This level of reach in social media can only be compared to the nightly viewers of media organizations like CNN and Fox news. Fox news for designers. I try to promote using this reach the greater good through design.

I understood from working as a designer in Australia, Europe, and the United States that there were then considerable differences in the practice of design in different areas of the world.

For example, I saw working then in Los Angeles that design consultancies there used design research somewhat less than design consultancies in London. One of the successes of IDEO at that time was infusing the culture of Silicon Valley with ideas of the European partners including Bill Moggridge and Tim Brown. I wanted to establish an international venue for design discussion where ideas could be shared internationally in real-time. Innovation coming through sharing different approaches and ideas. Like the coffee houses of Vienna in the 19th Century where different cultures and ideas came into collision over coffee creating innovative music and art. So, I established the first LinkedIn Groups for Design Research, Product Design, Graphic Design, Web Design, Interior Design, Service Design, design education and Architecture. Some of those groups have close to 200,000 members today. It is necessary to moderate some of the groups to allow open discussion. Ray Kinsella an Iowa farmer who hears a mysterious voice telling him to turn his cornfield into a baseball diamond in the field of dreams said “If you build it, they will come” and so I created the groups more than a million working designers did

I am exposed through this extraordinary number of practicing designers to a river of design every day. I am swimming in a river of ideas. I share those things that I find personally inspiring and interesting. I sometimes feel like I am exposed to more design from more places than almost anyone in the world. I share those things that I think need to be shared about new developments in all areas of design. New ideas, new fields of design, progress. I am also interested in great design from history, not just from the 20th Century. There are so many ideas that have been forgotten!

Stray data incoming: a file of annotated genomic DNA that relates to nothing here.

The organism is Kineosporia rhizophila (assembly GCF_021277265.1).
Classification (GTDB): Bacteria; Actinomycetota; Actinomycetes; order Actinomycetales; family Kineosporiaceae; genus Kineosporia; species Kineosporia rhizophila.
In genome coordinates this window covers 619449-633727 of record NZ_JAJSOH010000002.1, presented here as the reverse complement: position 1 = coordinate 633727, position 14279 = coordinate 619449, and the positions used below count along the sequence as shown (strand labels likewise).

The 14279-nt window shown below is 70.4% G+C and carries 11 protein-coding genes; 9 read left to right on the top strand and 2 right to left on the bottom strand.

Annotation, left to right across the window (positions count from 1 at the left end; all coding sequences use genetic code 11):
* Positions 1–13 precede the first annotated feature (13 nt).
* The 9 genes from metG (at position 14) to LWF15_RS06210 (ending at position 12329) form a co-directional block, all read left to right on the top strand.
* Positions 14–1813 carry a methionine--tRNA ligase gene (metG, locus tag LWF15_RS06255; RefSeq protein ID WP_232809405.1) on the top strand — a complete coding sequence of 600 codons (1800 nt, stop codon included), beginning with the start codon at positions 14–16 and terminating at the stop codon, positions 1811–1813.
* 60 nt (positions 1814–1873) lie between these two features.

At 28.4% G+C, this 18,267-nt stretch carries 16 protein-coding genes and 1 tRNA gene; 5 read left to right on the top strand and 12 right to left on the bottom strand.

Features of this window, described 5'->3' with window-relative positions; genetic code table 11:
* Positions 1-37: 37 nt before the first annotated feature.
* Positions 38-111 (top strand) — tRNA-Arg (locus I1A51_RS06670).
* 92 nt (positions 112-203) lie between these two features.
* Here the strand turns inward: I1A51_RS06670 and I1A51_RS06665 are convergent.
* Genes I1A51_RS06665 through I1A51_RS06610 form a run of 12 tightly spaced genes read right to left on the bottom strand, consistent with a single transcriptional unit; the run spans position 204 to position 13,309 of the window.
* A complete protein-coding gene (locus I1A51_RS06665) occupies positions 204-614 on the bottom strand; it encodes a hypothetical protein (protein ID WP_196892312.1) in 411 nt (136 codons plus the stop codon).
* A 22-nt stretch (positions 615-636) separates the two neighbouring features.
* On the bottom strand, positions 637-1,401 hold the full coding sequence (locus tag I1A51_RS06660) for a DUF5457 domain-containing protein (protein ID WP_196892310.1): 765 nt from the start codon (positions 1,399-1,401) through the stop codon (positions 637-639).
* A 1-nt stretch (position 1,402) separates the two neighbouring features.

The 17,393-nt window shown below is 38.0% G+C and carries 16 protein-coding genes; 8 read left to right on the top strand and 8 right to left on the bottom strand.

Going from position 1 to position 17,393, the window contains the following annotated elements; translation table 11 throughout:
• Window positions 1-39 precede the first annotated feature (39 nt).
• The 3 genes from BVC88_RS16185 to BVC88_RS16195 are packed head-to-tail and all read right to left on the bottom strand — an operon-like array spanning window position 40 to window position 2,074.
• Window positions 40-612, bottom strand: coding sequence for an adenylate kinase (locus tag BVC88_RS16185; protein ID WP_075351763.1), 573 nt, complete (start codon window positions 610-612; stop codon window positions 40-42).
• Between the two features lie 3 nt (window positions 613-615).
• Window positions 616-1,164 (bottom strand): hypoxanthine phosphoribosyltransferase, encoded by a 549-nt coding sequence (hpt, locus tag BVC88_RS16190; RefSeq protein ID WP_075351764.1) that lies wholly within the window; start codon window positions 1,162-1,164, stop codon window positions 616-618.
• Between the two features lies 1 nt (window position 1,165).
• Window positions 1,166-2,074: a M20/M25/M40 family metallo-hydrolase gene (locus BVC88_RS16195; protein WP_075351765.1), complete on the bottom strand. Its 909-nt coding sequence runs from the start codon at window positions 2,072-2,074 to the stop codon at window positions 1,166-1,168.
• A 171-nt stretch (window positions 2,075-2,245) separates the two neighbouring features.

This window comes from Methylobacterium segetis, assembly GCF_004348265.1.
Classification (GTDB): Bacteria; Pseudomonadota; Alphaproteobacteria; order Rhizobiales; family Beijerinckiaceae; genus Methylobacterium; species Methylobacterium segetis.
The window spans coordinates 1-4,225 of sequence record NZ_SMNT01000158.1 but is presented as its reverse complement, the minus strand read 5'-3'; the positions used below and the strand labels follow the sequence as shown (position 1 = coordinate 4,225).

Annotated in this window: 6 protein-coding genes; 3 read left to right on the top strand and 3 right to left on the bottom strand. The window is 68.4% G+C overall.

Look Seating For Haworth with Robert Leonetti and Haworth Team.

What are you working on at the moment, and do you have any upcoming projects that you’re able to tell us about?

At the moment I am working on some new books related to design. I have written and published about thirty design books in areas such as design thinking, product design, web design, service design, design research, color, and design practice. Twenty years ago, before design thinking was widely known I felt that design thinking could be valuable to people who were not trained designers to solve their problems and create solutions for example a village in Africa that lacked health facilities or clean drinking water. Traditional aid has limitations. I could see that design thinking was being taught to wealthy western students at prestigious institutions. I created a free downloadable summary of the main ideas and the process of design thinking that anyone anywhere could download for free. It has been downloaded more than 75,000 times to people in every country in the world.

I also wrote a substantial textbook of more than 600 pages on design thinking processes and methods which is used as a textbook in many colleges and universities today. I developed a more complete system of methods than had previously been used in design thinking. For example, I connected Journey and experience mapping approaches with design thinking and sprints which hadn’t previously been part of what was associated with design thinking.

I was told that Google used some of my books when they were developing sprint methodology. A few weeks ago, a manager at UNICEF thanked me for my books and work on Design Thinking.

Which advice do you give to your students, starting their career in Design?

Here are some things that have guided me:

‘Design is creativity with strategy ‘ Think about creating things that are unique and express your unique voice. What is unique about you? What do you want to be doing in five years, in ten years? How are you going to get there? Travel. One of the best design schools is an air ticket. The greatest designers in history in the US such as Eames and Lowey Mies, and I’ve all had lived in more than one culture and country. In the US if you take the names of the top 100 historical designers and architects all but a few of them lived in two or more countries. Travel puts more spanners in your design toolbox. Great writers like Falkner and Orwell drew on their life experiences in their writing. It is the same for design. Dull Hollywood soap operas may be dull because the writers lack life.